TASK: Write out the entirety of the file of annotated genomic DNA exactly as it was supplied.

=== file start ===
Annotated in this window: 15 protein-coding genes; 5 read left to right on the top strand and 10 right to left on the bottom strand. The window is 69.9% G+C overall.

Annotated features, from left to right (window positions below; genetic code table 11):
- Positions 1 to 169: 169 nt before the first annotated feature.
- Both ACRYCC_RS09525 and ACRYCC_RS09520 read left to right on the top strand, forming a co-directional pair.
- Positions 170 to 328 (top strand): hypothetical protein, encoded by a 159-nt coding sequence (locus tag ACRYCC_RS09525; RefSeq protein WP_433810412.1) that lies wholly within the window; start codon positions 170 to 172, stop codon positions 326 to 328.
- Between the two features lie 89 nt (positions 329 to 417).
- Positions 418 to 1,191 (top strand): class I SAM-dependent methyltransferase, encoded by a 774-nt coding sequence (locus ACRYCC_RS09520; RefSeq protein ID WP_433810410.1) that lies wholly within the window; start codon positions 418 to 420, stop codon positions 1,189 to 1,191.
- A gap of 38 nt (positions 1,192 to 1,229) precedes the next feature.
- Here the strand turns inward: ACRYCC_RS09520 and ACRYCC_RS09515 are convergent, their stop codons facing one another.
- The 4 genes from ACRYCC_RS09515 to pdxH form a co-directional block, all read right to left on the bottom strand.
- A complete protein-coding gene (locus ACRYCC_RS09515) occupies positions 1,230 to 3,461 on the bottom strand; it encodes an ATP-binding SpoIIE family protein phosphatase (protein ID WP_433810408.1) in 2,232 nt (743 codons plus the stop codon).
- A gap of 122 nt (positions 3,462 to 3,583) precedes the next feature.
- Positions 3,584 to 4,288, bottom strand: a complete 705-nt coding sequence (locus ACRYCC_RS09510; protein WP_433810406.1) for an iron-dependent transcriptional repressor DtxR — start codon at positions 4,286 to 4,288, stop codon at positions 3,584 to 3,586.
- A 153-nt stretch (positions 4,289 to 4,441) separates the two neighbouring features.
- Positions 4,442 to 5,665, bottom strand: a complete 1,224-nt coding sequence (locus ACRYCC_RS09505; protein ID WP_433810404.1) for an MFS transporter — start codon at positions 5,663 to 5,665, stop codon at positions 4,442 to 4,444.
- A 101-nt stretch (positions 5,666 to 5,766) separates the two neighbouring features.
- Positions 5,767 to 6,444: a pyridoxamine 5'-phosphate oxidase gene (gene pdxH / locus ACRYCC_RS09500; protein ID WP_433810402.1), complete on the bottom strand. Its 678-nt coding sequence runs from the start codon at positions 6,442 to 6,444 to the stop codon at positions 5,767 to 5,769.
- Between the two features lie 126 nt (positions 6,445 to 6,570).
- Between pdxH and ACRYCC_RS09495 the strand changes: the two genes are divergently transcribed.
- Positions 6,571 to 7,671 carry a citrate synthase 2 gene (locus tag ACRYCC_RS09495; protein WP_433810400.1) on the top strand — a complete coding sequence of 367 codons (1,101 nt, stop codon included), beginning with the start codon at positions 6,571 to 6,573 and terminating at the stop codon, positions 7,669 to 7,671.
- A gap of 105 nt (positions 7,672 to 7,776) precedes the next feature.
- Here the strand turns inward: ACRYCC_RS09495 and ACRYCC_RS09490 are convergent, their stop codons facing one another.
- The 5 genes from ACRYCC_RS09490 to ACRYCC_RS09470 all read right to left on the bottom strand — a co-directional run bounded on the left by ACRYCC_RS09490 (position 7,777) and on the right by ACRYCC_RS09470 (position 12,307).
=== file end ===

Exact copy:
Annotated in this window: 15 protein-coding genes; 5 read left to right on the top strand and 10 right to left on the bottom strand. The window is 69.9% G+C overall.

Annotated features, from left to right (window positions below; genetic code table 11):
- Positions 1 to 169: 169 nt before the first annotated feature.
- Both ACRYCC_RS09525 and ACRYCC_RS09520 read left to right on the top strand, forming a co-directional pair.
- Positions 170 to 328 (top strand): hypothetical protein, encoded by a 159-nt coding sequence (locus tag ACRYCC_RS09525; RefSeq protein WP_433810412.1) that lies wholly within the window; start codon positions 170 to 172, stop codon positions 326 to 328.
- Between the two features lie 89 nt (positions 329 to 417).
- Positions 418 to 1,191 (top strand): class I SAM-dependent methyltransferase, encoded by a 774-nt coding sequence (locus ACRYCC_RS09520; RefSeq protein ID WP_433810410.1) that lies wholly within the window; start codon positions 418 to 420, stop codon positions 1,189 to 1,191.
- A gap of 38 nt (positions 1,192 to 1,229) precedes the next feature.
- Here the strand turns inward: ACRYCC_RS09520 and ACRYCC_RS09515 are convergent, their stop codons facing one another.
- The 4 genes from ACRYCC_RS09515 to pdxH form a co-directional block, all read right to left on the bottom strand.
- A complete protein-coding gene (locus ACRYCC_RS09515) occupies positions 1,230 to 3,461 on the bottom strand; it encodes an ATP-binding SpoIIE family protein phosphatase (protein ID WP_433810408.1) in 2,232 nt (743 codons plus the stop codon).
- A gap of 122 nt (positions 3,462 to 3,583) precedes the next feature.
- Positions 3,584 to 4,288, bottom strand: a complete 705-nt coding sequence (locus ACRYCC_RS09510; protein WP_433810406.1) for an iron-dependent transcriptional repressor DtxR — start codon at positions 4,286 to 4,288, stop codon at positions 3,584 to 3,586.
- A 153-nt stretch (positions 4,289 to 4,441) separates the two neighbouring features.
- Positions 4,442 to 5,665, bottom strand: a complete 1,224-nt coding sequence (locus ACRYCC_RS09505; protein ID WP_433810404.1) for an MFS transporter — start codon at positions 5,663 to 5,665, stop codon at positions 4,442 to 4,444.
- A 101-nt stretch (positions 5,666 to 5,766) separates the two neighbouring features.
- Positions 5,767 to 6,444: a pyridoxamine 5'-phosphate oxidase gene (gene pdxH / locus ACRYCC_RS09500; protein ID WP_433810402.1), complete on the bottom strand. Its 678-nt coding sequence runs from the start codon at positions 6,442 to 6,444 to the stop codon at positions 5,767 to 5,769.
- Between the two features lie 126 nt (positions 6,445 to 6,570).
- Between pdxH and ACRYCC_RS09495 the strand changes: the two genes are divergently transcribed.
- Positions 6,571 to 7,671 carry a citrate synthase 2 gene (locus tag ACRYCC_RS09495; protein WP_433810400.1) on the top strand — a complete coding sequence of 367 codons (1,101 nt, stop codon included), beginning with the start codon at positions 6,571 to 6,573 and terminating at the stop codon, positions 7,669 to 7,671.
- A gap of 105 nt (positions 7,672 to 7,776) precedes the next feature.
- Here the strand turns inward: ACRYCC_RS09495 and ACRYCC_RS09490 are convergent, their stop codons facing one another.
- The 5 genes from ACRYCC_RS09490 to ACRYCC_RS09470 all read right to left on the bottom strand — a co-directional run bounded on the left by ACRYCC_RS09490 (position 7,777) and on the right by ACRYCC_RS09470 (position 12,307).